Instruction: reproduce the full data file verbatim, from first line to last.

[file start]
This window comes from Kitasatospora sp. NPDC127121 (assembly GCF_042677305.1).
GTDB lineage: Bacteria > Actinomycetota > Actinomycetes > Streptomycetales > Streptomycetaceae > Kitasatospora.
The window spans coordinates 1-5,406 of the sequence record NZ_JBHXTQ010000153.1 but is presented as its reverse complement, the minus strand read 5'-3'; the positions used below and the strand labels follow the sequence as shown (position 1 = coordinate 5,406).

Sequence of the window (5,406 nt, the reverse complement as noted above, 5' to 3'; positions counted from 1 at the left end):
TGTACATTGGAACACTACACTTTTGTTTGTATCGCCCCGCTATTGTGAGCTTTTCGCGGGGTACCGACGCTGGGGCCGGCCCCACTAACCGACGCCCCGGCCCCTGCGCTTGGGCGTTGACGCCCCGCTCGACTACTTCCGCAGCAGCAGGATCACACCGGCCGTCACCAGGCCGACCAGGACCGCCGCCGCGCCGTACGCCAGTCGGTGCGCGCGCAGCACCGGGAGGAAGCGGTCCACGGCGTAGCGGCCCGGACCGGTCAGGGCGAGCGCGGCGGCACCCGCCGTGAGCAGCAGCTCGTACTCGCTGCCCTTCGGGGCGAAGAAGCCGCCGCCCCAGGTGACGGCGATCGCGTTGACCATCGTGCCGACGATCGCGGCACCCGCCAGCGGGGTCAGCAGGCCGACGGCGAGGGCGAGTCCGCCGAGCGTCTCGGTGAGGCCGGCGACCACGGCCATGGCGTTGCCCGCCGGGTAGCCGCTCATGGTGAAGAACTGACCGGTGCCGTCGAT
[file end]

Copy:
This window comes from Kitasatospora sp. NPDC127121 (assembly GCF_042677305.1).
GTDB lineage: Bacteria > Actinomycetota > Actinomycetes > Streptomycetales > Streptomycetaceae > Kitasatospora.
The window spans coordinates 1-5,406 of the sequence record NZ_JBHXTQ010000153.1 but is presented as its reverse complement, the minus strand read 5'-3'; the positions used below and the strand labels follow the sequence as shown (position 1 = coordinate 5,406).

Sequence of the window (5,406 nt, the reverse complement as noted above, 5' to 3'; positions counted from 1 at the left end):
TGTACATTGGAACACTACACTTTTGTTTGTATCGCCCCGCTATTGTGAGCTTTTCGCGGGGTACCGACGCTGGGGCCGGCCCCACTAACCGACGCCCCGGCCCCTGCGCTTGGGCGTTGACGCCCCGCTCGACTACTTCCGCAGCAGCAGGATCACACCGGCCGTCACCAGGCCGACCAGGACCGCCGCCGCGCCGTACGCCAGTCGGTGCGCGCGCAGCACCGGGAGGAAGCGGTCCACGGCGTAGCGGCCCGGACCGGTCAGGGCGAGCGCGGCGGCACCCGCCGTGAGCAGCAGCTCGTACTCGCTGCCCTTCGGGGCGAAGAAGCCGCCGCCCCAGGTGACGGCGATCGCGTTGACCATCGTGCCGACGATCGCGGCACCCGCCAGCGGGGTCAGCAGGCCGACGGCGAGGGCGAGTCCGCCGAGCGTCTCGGTGAGGCCGGCGACCACGGCCATGGCGTTGCCCGCCGGGTAGCCGCTCATGGTGAAGAACTGACCGGTGCCGTCGAT